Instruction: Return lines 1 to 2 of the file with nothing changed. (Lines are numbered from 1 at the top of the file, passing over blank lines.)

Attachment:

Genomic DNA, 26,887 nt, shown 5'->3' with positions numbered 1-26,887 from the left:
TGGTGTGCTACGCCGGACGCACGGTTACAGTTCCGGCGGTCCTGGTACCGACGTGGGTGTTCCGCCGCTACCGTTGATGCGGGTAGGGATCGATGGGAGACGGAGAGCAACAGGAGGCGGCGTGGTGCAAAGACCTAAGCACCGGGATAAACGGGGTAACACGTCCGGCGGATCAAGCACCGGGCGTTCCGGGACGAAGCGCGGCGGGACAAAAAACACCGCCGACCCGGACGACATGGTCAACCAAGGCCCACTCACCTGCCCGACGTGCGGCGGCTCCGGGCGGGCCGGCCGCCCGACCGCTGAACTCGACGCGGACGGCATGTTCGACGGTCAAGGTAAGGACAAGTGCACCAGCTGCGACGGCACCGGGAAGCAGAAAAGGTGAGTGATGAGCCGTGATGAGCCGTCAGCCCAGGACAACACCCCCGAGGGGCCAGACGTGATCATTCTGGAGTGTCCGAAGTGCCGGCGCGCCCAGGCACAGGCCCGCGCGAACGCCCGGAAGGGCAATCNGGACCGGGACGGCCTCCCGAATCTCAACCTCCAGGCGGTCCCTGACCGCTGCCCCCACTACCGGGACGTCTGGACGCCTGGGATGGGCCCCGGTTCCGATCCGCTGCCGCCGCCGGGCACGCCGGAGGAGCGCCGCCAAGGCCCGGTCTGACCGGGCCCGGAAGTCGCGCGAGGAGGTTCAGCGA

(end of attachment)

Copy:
Genomic DNA, 26,887 nt, shown 5'->3' with positions numbered 1-26,887 from the left:
TGGTGTGCTACGCCGGACGCACGGTTACAGTTCCGGCGGTCCTGGTACCGACGTGGGTGTTCCGCCGCTACCGTTGATGCGGGTAGGGATCGATGGGAGACGGAGAGCAACAGGAGGCGGCGTGGTGCAAAGACCTAAGCACCGGGATAAACGGGGTAACACGTCCGGCGGATCAAGCACCGGGCGTTCCGGGACGAAGCGCGGCGGGACAAAAAACACCGCCGACCCGGACGACATGGTCAACCAAGGCCCACTCACCTGCCCGACGTGCGGCGGCTCCGGGCGGGCCGGCCGCCCGACCGCTGAACTCGACGCGGACGGCATGTTCGACGGTCAAGGTAAGGACAAGTGCACCAGCTGCGACGGCACCGGGAAGCAGAAAAGGTGAGTGATGAGCCGTGATGAGCCGTCAGCCCAGGACAACACCCCCGAGGGGCCAGACGTGATCATTCTGGAGTGTCCGAAGTGCCGGCGCGCCCAGGCACAGGCCCGCGCGAACGCCCGGAAGGGCAATCNGGACCGGGACGGCCTCCCGAATCTCAACCTCCAGGCGGTCCCTGACCGCTGCCCCCACTACCGGGACGTCTGGACGCCTGGGATGGGCCCCGGTTCCGATCCGCTGCCGCCGCCGGGCACGCCGGAGGAGCGCCGCCAAGGCCCGGTCTGACCGGGCCCGGAAGTCGCGCGAGGAGGTTCAGCGA